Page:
Tag Archives: service trips

Day 13, last day of work, Mississippi Clarksdale

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by Kaitlyn Lee ’19

Today is our last day here in Mississippi. Over these two weeks, we met lots of wonderful people, learnt the foundation of building houses, bonded with one another through this hardship, and we have survived. In my mind, I still feel like we were here just yesterday and time flies so fast. I still remember the time I was exhausted through priming the walls in Tutwiler, till this day where my right arm is still sore from hammering the top of the house in Clarksdale.

We worked only on the second house today, and witnessed how to make the concrete as the foundation of the shed. Since we didn’t have access to the water we were supposed to have, a concrete truck came by and poured in the concrete as opposed to making the concrete ourselves. We successfully made the concrete for the shed and also the pavement for the sidewalk outside the front door. I was surprised how Ben reused the excess concrete from making the shed and turned it to the sidewalk. This was my first time actually witnessing the making of a foundation, and I was intrigued by how you turn seemingly useless dirt and cracked concrete into a brand new one. It was a very insightful experience.

After all the work, we took our group picture with Ben (our supervisor) and headed back to the dorm. We cleaned up the dorm, ready for tomorrow’s departure.

Originally, I wasn’t excited to give up my spring break in order to do service in a place I have never been to and with people I have mostly never met before. But after this experience, I understood that doing service isn’t a burdensome thing after all. I learnt many new things from people that came from very different backgrounds from me, and I enjoyed this experience of learning their culture and (of course) their unique accents. I think I also grew an interest in country music (I never thought I would say this) and understood a lot more about the history and culture of the southern part of the United States.

At the end of this blog, I would like to thank everyone we encountered through this trip, especially Valerie, Brendan and Emma for taking the time to lead the trip. Thank you for being so considerate and working so hard to make sure we enjoy this trip as much as we worked.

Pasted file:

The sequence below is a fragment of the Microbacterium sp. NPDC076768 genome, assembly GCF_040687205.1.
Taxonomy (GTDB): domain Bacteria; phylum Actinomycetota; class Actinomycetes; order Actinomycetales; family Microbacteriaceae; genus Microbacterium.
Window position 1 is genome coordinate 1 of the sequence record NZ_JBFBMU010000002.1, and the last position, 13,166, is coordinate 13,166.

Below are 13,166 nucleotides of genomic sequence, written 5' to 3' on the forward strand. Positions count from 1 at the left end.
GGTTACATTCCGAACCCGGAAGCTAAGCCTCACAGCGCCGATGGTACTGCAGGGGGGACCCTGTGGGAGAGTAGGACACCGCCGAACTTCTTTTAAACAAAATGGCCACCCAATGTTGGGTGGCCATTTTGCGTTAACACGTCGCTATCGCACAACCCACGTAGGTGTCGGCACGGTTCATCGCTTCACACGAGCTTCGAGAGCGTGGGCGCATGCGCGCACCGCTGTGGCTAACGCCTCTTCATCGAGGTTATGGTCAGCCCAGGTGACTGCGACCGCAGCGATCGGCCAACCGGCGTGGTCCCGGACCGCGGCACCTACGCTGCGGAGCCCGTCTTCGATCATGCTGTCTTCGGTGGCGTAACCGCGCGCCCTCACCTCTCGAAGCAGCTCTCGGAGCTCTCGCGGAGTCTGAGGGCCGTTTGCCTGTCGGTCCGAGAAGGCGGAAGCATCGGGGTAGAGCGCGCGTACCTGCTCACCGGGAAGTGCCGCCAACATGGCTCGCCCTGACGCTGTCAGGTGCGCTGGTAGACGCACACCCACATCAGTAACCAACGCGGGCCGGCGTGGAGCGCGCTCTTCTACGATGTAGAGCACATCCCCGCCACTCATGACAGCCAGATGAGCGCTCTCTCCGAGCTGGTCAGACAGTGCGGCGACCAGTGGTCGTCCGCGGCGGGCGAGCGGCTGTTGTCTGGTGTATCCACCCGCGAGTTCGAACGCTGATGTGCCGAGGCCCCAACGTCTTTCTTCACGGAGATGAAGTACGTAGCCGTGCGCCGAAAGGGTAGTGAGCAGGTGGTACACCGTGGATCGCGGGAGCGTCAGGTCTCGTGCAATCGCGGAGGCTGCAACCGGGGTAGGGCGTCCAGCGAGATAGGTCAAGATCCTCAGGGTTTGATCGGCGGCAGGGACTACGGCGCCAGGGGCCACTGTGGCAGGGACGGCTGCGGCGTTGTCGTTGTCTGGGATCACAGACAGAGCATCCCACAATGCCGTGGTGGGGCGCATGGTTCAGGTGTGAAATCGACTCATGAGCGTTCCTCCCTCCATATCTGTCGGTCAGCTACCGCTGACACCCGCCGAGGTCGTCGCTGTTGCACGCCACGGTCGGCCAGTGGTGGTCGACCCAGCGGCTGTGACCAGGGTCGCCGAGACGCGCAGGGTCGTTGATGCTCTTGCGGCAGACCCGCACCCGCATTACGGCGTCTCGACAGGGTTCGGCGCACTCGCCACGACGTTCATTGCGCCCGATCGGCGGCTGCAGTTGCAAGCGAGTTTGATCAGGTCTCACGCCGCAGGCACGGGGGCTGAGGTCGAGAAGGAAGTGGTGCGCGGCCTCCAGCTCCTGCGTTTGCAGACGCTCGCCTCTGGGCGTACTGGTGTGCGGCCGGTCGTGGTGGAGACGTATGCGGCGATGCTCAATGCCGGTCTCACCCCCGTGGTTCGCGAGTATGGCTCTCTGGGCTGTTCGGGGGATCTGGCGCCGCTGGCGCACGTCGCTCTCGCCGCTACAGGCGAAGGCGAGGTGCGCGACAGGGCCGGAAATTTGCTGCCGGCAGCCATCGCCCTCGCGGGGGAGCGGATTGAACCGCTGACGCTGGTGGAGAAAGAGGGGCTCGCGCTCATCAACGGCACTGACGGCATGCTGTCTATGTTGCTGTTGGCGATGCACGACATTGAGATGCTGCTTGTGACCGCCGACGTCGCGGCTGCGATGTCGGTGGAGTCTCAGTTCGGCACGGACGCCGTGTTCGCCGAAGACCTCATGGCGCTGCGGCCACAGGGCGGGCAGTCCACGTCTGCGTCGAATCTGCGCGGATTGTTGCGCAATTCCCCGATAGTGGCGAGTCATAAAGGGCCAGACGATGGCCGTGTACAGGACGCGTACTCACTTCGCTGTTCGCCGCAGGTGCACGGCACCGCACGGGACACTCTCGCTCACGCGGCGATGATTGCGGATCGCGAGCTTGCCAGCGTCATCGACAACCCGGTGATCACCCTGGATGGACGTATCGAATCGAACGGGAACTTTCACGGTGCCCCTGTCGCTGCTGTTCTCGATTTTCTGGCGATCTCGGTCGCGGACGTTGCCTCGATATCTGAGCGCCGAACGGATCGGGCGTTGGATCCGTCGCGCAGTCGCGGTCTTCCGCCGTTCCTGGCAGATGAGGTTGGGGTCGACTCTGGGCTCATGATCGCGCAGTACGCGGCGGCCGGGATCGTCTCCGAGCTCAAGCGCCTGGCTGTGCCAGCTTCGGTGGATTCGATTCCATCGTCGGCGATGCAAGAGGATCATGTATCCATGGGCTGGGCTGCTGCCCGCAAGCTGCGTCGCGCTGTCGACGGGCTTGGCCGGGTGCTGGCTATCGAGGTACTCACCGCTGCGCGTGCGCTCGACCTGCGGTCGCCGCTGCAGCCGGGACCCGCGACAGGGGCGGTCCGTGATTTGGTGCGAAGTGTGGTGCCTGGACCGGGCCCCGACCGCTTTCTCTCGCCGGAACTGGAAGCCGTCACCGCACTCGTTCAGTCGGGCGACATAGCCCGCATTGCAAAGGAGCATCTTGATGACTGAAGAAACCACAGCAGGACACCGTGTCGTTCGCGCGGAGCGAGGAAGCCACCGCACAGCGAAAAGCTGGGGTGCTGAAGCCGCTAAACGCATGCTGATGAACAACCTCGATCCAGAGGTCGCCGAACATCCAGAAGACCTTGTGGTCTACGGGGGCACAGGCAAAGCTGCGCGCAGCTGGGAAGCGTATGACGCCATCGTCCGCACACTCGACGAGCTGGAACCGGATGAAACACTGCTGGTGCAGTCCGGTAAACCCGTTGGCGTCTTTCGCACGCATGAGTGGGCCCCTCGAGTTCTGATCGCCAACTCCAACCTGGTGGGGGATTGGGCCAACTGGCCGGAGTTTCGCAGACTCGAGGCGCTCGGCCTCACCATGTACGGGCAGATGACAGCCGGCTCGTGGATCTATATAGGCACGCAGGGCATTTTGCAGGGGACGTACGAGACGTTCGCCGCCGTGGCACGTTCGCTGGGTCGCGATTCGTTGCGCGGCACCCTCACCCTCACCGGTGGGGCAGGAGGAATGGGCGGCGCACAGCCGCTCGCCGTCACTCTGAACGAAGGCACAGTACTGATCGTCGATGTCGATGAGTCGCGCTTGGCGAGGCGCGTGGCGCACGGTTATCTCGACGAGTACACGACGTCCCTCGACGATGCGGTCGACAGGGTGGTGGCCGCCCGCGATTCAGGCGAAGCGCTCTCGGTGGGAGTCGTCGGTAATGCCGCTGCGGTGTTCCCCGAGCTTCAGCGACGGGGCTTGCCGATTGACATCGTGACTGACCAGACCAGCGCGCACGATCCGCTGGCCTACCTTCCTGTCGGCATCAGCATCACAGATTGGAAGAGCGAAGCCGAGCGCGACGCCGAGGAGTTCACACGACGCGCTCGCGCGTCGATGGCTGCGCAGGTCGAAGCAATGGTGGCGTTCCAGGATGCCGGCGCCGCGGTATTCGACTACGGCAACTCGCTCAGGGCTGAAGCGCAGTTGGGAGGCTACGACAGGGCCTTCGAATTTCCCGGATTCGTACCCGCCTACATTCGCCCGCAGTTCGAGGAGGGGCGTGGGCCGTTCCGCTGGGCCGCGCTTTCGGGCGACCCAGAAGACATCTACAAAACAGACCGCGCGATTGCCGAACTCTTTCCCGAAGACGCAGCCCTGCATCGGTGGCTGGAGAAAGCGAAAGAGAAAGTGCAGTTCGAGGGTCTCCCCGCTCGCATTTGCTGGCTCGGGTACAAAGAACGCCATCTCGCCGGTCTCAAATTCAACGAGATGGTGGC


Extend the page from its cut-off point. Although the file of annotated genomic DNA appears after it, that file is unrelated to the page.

Once again, thank you and it’s time for dinner.

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Mississippi

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by Max Malavsky ’18

After a long day yesterday we woke up, ate a breakfast that consisted of baked oatmeal, cereal, and oranges, then we piled into the vans ready for another day of work.

We roll up to the “worksite” (the house we’ve been working on) at around 9am, hop out of the vans and meet up with Ben at the front of the house. The door is already open and the group files into our places. At this house, we worked on making face boards and frames for doors. Beau, Ben, and I focused on taking down the lengths of the frames and figuring out the correct angle measurements that were needed to accurately make a frame. After Beau found the necessary length of one side of the frame, Ben would take it out to me at the saw. There, Ben and I would find the angle that would make the frame fit. Don’t get me wrong, this process was very tedious and time-consuming, but it got the job done and Ben insisted that this was not only the correct way, but the only way that we could accurately make measurements on the frames.